Vancouver police thwarted several ‘active shooter’ attacks

Vancouver Courier

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Police Chief Adam Palmer revealed Thursday that his officers have thwarted several “active shooter” situations in Vancouver over the years but none was related to the Jewish community.

Palmer broke the news to reporters after a Vancouver Police Board meeting at the Jewish Community Centre, where the audience heard that Jewish people are consistently targeted more for hate crimes than any other group in the city.

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The Vancouver Police Board held its public meeting at the Jewish Community Centre Thursday. Photo Dan Toulgoet

“We follow up on threats very quickly, and there have been a number of threats for active shooter type situations — not related to the Jewish community — but related to other places in Vancouver over the years that we have proactively stopped,” the chief told reporters.

“Quite often the media will not hear about those things. You only hear about it when a tragedy happens, but we have thwarted several attempts in our city.”

Palmer said police conduct “active shooter” drills and run evacuation and lockdown exercises at various sites around the city. He didn’t say which ones, but noted the Jewish community requested extra training.

The chief said such training, which also includes a video showing people how to run, hide and fight, assists the Jewish community but also gets officers familiar with a facility in case they have to respond to an emergency.

“There is no specific threat against the Jewish community or anybody else in Vancouver right now,” he said.

“Having said that, we do have a moderate threat level in Canada for terrorism generally since the attacks that happened in Ottawa [in 2014].”

In a presentation to the police board, Det. Const. Jacquie Abbott, the VPD’s head crimes investigator, said hate crimes and hate crime incidents increased from 61 in 2016 to 141 in 2018.

Abbott said hate crimes are “significantly underreported,” but the types of crimes or incidents most commonly investigated are related to graffiti, harassment, assaults and suspicious circumstances.

The most targeted populations are Jewish, Muslim, LGBTQ2S+, Asian and black people, she added.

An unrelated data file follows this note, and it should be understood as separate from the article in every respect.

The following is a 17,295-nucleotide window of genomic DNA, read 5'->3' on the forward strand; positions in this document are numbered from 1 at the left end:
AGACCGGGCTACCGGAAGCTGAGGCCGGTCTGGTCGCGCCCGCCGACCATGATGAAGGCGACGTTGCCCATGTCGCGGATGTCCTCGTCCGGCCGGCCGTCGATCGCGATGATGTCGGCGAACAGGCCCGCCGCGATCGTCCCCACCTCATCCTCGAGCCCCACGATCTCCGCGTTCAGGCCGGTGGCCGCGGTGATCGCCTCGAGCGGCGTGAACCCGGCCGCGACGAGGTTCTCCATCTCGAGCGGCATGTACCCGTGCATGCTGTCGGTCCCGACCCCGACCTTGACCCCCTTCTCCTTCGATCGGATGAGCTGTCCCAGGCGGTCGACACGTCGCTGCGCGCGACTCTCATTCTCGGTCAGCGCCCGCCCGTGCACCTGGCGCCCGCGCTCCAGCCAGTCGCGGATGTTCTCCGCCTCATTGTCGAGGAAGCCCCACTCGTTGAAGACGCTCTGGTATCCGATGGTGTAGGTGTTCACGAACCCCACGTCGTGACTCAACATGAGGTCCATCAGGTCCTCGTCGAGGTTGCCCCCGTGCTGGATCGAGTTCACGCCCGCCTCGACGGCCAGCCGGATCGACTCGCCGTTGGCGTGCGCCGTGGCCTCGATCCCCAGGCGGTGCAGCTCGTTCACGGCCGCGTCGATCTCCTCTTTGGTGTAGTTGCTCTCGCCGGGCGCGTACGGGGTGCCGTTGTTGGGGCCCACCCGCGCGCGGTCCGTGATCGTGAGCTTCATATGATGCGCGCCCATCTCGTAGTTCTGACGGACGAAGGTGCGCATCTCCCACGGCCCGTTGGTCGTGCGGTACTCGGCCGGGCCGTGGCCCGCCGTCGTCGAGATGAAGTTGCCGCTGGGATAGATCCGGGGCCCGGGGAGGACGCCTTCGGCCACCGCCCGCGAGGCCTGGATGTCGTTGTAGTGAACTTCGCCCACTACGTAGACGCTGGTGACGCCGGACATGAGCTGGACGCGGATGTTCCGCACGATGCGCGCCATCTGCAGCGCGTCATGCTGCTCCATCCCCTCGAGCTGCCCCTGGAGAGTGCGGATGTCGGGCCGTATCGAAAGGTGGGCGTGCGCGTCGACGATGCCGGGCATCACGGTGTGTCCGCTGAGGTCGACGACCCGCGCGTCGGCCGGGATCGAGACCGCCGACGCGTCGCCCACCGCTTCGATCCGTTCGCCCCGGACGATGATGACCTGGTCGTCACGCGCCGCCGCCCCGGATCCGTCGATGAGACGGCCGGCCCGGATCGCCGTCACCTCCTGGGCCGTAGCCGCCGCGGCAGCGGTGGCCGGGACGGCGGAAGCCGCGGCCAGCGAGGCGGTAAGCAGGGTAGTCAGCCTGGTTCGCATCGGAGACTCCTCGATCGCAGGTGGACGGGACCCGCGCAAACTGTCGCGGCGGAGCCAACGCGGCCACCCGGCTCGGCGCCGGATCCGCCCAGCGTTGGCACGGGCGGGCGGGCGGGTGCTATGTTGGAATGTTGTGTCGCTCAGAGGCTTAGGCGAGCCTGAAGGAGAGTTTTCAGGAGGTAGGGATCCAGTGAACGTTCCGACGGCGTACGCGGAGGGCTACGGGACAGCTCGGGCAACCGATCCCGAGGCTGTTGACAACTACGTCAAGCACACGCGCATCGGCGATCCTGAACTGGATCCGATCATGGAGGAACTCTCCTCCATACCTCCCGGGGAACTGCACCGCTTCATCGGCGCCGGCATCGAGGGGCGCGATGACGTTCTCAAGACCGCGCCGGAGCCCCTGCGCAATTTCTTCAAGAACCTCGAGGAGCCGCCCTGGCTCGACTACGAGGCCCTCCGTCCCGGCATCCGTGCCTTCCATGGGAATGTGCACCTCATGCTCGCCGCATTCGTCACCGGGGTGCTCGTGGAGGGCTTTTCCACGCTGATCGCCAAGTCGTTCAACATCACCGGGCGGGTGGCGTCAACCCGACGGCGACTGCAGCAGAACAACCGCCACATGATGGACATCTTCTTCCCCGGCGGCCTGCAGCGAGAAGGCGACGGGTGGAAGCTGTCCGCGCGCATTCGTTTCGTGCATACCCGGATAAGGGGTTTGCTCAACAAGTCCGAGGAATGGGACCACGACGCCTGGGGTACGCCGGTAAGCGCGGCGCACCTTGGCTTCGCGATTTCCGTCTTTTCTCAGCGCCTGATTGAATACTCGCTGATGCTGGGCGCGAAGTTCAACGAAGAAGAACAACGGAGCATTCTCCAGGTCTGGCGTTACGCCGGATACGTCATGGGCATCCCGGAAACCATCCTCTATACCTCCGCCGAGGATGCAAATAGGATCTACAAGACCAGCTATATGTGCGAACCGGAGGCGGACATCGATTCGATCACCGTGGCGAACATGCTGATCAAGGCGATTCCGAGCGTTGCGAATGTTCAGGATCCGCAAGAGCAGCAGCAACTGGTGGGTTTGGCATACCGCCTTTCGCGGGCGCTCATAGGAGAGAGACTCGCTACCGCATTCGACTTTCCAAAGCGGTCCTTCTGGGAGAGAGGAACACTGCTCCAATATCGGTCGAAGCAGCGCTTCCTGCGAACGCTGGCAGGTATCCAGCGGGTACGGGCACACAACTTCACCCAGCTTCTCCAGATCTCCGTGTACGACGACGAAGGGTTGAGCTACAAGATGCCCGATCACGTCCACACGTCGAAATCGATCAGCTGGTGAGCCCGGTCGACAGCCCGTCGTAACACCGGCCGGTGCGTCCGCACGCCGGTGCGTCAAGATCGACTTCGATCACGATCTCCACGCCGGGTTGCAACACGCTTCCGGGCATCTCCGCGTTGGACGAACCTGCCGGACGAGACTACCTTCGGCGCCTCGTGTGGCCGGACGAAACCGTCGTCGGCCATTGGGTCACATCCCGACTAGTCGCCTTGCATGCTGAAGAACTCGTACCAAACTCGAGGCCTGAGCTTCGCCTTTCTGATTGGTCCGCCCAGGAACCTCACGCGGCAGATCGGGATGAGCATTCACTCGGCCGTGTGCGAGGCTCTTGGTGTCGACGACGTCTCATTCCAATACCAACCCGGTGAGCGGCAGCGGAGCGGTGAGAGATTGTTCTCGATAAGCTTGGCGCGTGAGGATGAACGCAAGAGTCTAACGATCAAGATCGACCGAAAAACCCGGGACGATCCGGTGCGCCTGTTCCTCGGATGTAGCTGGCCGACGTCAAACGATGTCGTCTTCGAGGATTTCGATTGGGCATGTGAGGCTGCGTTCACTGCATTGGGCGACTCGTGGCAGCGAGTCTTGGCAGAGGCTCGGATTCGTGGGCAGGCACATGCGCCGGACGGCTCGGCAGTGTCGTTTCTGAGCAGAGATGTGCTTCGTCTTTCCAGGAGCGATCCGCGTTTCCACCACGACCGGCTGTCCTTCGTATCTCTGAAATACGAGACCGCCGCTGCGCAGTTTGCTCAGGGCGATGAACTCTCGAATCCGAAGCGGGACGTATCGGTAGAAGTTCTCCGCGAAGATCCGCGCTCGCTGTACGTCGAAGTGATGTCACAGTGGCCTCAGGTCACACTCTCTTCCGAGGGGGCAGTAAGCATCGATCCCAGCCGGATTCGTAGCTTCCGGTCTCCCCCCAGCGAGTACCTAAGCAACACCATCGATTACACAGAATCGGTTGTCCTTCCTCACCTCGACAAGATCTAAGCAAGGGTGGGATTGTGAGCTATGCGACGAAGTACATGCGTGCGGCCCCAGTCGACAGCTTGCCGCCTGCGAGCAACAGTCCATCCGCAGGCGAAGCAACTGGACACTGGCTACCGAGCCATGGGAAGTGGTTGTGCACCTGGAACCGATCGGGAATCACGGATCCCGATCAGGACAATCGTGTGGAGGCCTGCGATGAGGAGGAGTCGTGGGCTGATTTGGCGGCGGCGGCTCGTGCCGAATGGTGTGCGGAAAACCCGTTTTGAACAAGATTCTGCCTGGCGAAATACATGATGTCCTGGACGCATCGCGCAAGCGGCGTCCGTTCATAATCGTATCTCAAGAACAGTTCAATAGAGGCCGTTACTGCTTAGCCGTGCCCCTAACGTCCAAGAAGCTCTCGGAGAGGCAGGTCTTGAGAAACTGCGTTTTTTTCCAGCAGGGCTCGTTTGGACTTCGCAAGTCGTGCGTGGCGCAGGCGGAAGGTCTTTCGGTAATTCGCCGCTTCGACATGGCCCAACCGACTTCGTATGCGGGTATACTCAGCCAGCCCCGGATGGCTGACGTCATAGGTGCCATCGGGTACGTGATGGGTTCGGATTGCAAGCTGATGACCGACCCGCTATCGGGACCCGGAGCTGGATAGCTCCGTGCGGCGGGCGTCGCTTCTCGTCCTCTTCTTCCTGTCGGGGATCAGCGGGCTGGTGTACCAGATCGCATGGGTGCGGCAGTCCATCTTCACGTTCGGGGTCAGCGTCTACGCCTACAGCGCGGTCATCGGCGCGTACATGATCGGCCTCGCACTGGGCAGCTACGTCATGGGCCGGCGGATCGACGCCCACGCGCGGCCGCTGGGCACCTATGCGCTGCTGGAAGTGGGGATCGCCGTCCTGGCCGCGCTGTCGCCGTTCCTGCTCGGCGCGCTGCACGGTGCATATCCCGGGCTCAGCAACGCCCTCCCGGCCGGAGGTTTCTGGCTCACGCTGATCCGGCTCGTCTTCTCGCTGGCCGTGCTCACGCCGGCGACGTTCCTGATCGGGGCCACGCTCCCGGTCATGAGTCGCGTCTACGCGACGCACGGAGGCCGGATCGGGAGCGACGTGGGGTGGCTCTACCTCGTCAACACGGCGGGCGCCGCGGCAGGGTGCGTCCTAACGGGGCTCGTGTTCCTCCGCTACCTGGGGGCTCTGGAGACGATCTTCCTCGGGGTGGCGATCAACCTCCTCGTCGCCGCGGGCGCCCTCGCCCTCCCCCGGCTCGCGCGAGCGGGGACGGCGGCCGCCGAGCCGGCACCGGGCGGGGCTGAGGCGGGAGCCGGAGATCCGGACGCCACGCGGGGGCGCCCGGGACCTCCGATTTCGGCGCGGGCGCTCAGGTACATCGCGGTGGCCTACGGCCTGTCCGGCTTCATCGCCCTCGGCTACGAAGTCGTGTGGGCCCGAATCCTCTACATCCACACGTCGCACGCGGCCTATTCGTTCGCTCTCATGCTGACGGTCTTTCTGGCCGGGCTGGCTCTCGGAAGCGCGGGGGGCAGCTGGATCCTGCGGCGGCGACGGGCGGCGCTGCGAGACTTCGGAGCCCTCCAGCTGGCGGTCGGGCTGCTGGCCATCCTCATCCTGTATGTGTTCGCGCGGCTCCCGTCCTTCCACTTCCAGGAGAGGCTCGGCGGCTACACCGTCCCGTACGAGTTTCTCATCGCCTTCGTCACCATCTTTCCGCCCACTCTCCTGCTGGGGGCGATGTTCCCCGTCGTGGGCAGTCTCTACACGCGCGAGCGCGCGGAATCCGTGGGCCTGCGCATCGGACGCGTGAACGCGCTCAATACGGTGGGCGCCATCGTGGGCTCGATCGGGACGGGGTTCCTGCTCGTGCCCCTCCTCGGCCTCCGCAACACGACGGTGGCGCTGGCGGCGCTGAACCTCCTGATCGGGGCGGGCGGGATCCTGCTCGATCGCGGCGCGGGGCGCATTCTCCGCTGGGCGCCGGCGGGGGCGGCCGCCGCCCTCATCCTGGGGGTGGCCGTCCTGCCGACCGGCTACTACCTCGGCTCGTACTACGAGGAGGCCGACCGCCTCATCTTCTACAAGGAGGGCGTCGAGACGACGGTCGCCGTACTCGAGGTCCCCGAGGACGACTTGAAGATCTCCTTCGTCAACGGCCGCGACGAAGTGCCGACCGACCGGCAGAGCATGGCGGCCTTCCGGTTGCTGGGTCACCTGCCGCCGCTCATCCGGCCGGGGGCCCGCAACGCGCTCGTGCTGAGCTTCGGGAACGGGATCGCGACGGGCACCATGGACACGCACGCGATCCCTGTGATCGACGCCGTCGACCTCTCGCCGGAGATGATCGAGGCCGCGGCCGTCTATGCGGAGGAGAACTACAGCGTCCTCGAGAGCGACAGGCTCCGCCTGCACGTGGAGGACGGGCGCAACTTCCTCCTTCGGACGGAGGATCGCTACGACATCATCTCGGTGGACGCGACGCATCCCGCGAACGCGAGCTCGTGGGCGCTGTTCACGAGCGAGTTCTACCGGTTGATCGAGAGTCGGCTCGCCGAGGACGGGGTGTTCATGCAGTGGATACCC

Statistics posted to the VPD’s website May 31 related to hate crimes, which were reported in the Courier earlier this week, did not include statistics for hate crime incidents.

An example of a hate crime incident would be a person making hateful comments but not accompanied by a crime such as an assault. Such an incident is considered by police as a “non-criminal action.”

Combining hate crimes and hate crime incidents is what Abbott did in her presentation to reveal even a higher rate of hate directed at various communities in Vancouver.

A hate crime is a criminal offence committed against a person or property motivated by the suspect or suspects’ hate, prejudice or bias against someone’s race, national or ethnic origin, language, colour, religion, sex, age, mental or physical disability, sexual orientation, gender identity or expression or any other similar factor.

A hate crime incident applies to the same motivation and identifiable group.

In the first quarter of this year, 20 hate crime or “themed incidents” were reported to Vancouver police. Vandalism and mischief accounted for 40 per cent of the cases.

Last year, Jewish people and property were the main target of hate crimes, followed by the LGTBQ2S+ and black communities. In the first quarter of this year, anti-Asian hate motivated incidents were as common as crimes and incidents in the LGTBQ2S+ community.

The anti-Semitic surge across Canada and across the globe, including recent shootings in Pittsburgh and San Diego, has caused the Jewish community to implement a series of security measures at its community centre and other sites in Vancouver.

That includes the training with VPD, the addition of security guards, cameras, panic buttons, upgrades to doors and locks and installing blast film for windows.

Some of the funding has come from a Justice Canada program for security infrastructure. Vancouver police officers have worked with the Jewish community to secure grants through the program.

Daniel Heydenrych, director of security for the Jewish Federation of Greater Vancouver, said the community centre and approximately 14 agencies within the community have benefited from the funding.

“The program is very successful and we really benefit from the VPD’s support and partnership,” Heydenrych told the board, noting his position was created in 2017.

Nico Slobinsky, director of the Pacific Region for the Centre for Israel and Jewish Affairs, said there was no other community centre in Vancouver that has such a high level of security.

Slobinsky told the board of the good working relationship his agency has with the VPD but urged the community to remain vigilant in what he described as the “distressing rise in anti-Semitism globally.”

Slobinsky was born and raised in Argentina, where in his home city of Buenos Aires in 1994, a Jewish community centre was bombed. A total of 85 people were killed and more than 300 people injured.

Slobinsky said his father spent hours at the scene, along with others, searching through the rubble for survivors.

“Families were shattered,” he said. “The Argentinian Jewish community — the sixth largest in the world — was changed forever. And so were the lives of its members.”

Slobinsky said the Jewish community is not immune to such hate, noting an anti-Semitic hate crime takes place once every 24 hours in Canada, according to Statistics Canada.

“Let that number sink in for a moment,” he said.

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